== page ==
The lower house of parliament on Monday elected Shehbaz Sharif, the three-time chief minister of the key province of Punjab, as the country’s 23rd prime minister.
Shehbaz, the younger brother of three-time prime minister Nawaz Sharif, grabbed the top office following a successful no-confidence vote in the National Assembly against his predecessor Imran Khan, on Sunday.
The 70-year-old cancer survivor was pivotal in the opposition’s push to topple Imran Khan’s government.
Born on September 23, 1951 to a Punjabi-speaking Kashmiri family in Lahore, Shehbaz is known as a “tough administrator” who according to some analysts knows the “art to govern”.
“He is not a genius but extremely hard-working,” said Taseer Mustafa, a Lahore-based journalist who has worked as Shehbaz’s media adviser.
“He covers the gap [of not being a genius] through his hard work,” he added.
The Sharif family, which hails from the Anantnag district of Indian Illegally Occupied Jammu and Kashmir (IIOJK), later settled in the city of Amritsar in Indian state of Punjab in the early 20th century. They eventually migrated to Lahore in 1947 following the creation of Pakistan and India as two independent states.
The family’s sprawling residence located on the northern outskirts of Lahore is named after their ancestral village “Jati Umra” in Amritsar.
Shehbaz’s father, Mohammad Sharif, an upper-middle-class industrialist, started a steel business and set up a small factory on the outskirts of Lahore.
Shehbaz, the second of Sharif’s three sons, got his early education from Saint Anthony’s High School in Lahore and later attended the prestigious Government College University in the same city to earn a degree of bachelor of arts.
Along with his elder brother Nawaz, Shehbaz joined his family business in the early 1970s.
Their factories had been taken into state control under a controversial nationalisation policy of former prime minister Zulfikar Ali Bhutto in 1974 but were returned in 1977 following the ouster of the Bhutto government through a military coup by then Army Chief Gen Ziaul Haq.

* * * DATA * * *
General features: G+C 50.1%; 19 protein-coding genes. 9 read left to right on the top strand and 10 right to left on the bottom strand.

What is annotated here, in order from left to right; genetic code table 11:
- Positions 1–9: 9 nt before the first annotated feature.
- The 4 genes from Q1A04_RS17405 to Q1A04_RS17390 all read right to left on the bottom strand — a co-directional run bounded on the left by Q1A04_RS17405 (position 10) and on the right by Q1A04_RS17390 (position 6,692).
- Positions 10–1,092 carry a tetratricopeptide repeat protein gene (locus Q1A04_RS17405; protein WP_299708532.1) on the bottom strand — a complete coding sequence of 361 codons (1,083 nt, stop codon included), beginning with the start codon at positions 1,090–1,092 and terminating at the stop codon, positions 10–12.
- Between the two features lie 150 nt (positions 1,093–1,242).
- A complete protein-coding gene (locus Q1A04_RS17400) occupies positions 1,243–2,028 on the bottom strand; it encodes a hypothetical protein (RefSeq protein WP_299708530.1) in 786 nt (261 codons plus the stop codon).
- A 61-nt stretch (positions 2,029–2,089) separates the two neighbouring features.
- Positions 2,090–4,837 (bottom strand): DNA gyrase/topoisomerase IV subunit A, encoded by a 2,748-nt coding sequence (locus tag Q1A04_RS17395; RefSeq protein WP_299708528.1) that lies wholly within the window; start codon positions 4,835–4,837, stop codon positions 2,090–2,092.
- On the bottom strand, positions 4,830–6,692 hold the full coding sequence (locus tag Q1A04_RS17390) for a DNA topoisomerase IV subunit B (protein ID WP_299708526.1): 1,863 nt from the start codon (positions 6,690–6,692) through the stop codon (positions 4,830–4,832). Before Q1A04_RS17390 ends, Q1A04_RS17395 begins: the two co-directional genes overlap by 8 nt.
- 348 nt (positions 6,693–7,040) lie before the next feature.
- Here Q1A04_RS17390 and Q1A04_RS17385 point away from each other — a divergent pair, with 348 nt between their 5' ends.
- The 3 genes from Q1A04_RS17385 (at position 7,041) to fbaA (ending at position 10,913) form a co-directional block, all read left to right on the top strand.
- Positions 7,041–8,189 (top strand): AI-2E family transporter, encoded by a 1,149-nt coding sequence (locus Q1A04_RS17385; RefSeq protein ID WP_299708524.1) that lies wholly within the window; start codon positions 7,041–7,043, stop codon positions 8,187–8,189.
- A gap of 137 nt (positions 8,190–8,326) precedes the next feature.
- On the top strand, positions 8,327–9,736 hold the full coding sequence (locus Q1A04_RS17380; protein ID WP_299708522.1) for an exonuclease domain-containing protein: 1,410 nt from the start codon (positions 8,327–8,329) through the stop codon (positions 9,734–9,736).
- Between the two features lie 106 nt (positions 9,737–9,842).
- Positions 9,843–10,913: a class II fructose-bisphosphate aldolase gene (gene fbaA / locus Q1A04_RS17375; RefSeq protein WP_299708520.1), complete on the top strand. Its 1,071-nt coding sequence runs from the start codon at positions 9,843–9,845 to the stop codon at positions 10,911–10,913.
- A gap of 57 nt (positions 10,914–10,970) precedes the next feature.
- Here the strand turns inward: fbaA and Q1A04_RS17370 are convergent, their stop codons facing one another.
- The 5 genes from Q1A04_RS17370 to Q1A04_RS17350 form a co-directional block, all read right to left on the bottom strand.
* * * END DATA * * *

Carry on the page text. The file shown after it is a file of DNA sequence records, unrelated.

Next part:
A father of four — two sons and two daughters — Shehbaz married three times. Currently, he has two wives. All of his children are from his first wife Nusrat Shehbaz, whom he married to in 1973.
His eldest son and political heir Hamza Shahbaz is currently serving as the opposition leader in the Punjab Assembly and is the candidate for the chief minister’s office amid an ongoing political crisis in the province.
The Sharif family entered politics in the early 1980s, when the country was run under martial law.
Nawaz was the first in the family to venture into politics and joined the provincial cabinet as the youngest finance minister under the patronage of then Punjab governor Gen Ghulam Jilani.
Political opponents sarcastically call the Sharifs the “product of martial law and Gen Jilani.”
Shehbaz was elected to the Punjab Assembly in 1988 and to the National Assembly in 1990. He was again elected to the Punjab Assembly in 1993 and served as the opposition leader until 1996.
He was elected as chief minister for the first time in 1997, but his government only lasted for slightly over two years as then army chief Gen Pervez Musharraf toppled the Nawaz Sharif government in a bloodless military coup in October 1999.
The Sharif brothers were tried for hijacking a commercial airliner in which Nawaz was sentenced to life imprisonment in April 2000 for issuing orders, which he later rescinded, telling ground control to refuse landing permission to a Karachi-bound airliner, sending it out of the country. Among those on the plane was Gen. Musharraf, who came to power that day in a coup.
Shehbaz and two other accused were acquitted.